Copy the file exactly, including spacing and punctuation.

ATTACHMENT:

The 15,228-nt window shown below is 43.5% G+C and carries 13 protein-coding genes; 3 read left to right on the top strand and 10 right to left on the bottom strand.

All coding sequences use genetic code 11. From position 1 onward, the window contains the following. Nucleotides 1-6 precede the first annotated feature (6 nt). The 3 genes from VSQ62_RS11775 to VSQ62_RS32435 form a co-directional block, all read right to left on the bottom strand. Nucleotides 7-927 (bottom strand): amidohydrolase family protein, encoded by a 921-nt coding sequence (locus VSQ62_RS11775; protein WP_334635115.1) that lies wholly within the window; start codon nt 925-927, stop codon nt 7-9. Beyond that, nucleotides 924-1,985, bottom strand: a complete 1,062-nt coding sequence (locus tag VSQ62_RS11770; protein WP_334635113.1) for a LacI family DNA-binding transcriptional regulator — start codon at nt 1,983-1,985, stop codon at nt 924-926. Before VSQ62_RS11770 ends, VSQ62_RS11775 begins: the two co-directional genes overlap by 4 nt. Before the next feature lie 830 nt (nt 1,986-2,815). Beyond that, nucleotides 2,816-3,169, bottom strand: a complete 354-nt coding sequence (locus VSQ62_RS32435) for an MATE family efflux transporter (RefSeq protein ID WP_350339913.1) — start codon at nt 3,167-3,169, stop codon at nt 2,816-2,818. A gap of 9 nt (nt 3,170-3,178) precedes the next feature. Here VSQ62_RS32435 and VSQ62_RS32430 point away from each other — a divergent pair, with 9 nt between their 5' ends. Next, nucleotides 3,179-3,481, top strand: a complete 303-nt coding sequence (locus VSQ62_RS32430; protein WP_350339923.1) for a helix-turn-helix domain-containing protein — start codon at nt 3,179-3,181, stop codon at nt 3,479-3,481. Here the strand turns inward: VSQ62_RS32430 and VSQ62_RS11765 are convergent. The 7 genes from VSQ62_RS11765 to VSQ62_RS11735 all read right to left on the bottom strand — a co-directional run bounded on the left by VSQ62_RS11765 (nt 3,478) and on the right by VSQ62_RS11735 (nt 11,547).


The 15,228-nt window shown below is 43.5% G+C and carries 13 protein-coding genes; 3 read left to right on the top strand and 10 right to left on the bottom strand.

All coding sequences use genetic code 11. From position 1 onward, the window contains the following. Nucleotides 1-6 precede the first annotated feature (6 nt). The 3 genes from VSQ62_RS11775 to VSQ62_RS32435 form a co-directional block, all read right to left on the bottom strand. Nucleotides 7-927 (bottom strand): amidohydrolase family protein, encoded by a 921-nt coding sequence (locus VSQ62_RS11775; protein WP_334635115.1) that lies wholly within the window; start codon nt 925-927, stop codon nt 7-9. Beyond that, nucleotides 924-1,985, bottom strand: a complete 1,062-nt coding sequence (locus tag VSQ62_RS11770; protein WP_334635113.1) for a LacI family DNA-binding transcriptional regulator — start codon at nt 1,983-1,985, stop codon at nt 924-926. Before VSQ62_RS11770 ends, VSQ62_RS11775 begins: the two co-directional genes overlap by 4 nt. Before the next feature lie 830 nt (nt 1,986-2,815). Beyond that, nucleotides 2,816-3,169, bottom strand: a complete 354-nt coding sequence (locus VSQ62_RS32435) for an MATE family efflux transporter (RefSeq protein ID WP_350339913.1) — start codon at nt 3,167-3,169, stop codon at nt 2,816-2,818. A gap of 9 nt (nt 3,170-3,178) precedes the next feature. Here VSQ62_RS32435 and VSQ62_RS32430 point away from each other — a divergent pair, with 9 nt between their 5' ends. Next, nucleotides 3,179-3,481, top strand: a complete 303-nt coding sequence (locus VSQ62_RS32430; protein WP_350339923.1) for a helix-turn-helix domain-containing protein — start codon at nt 3,179-3,181, stop codon at nt 3,479-3,481. Here the strand turns inward: VSQ62_RS32430 and VSQ62_RS11765 are convergent. The 7 genes from VSQ62_RS11765 to VSQ62_RS11735 all read right to left on the bottom strand — a co-directional run bounded on the left by VSQ62_RS11765 (nt 3,478) and on the right by VSQ62_RS11735 (nt 11,547).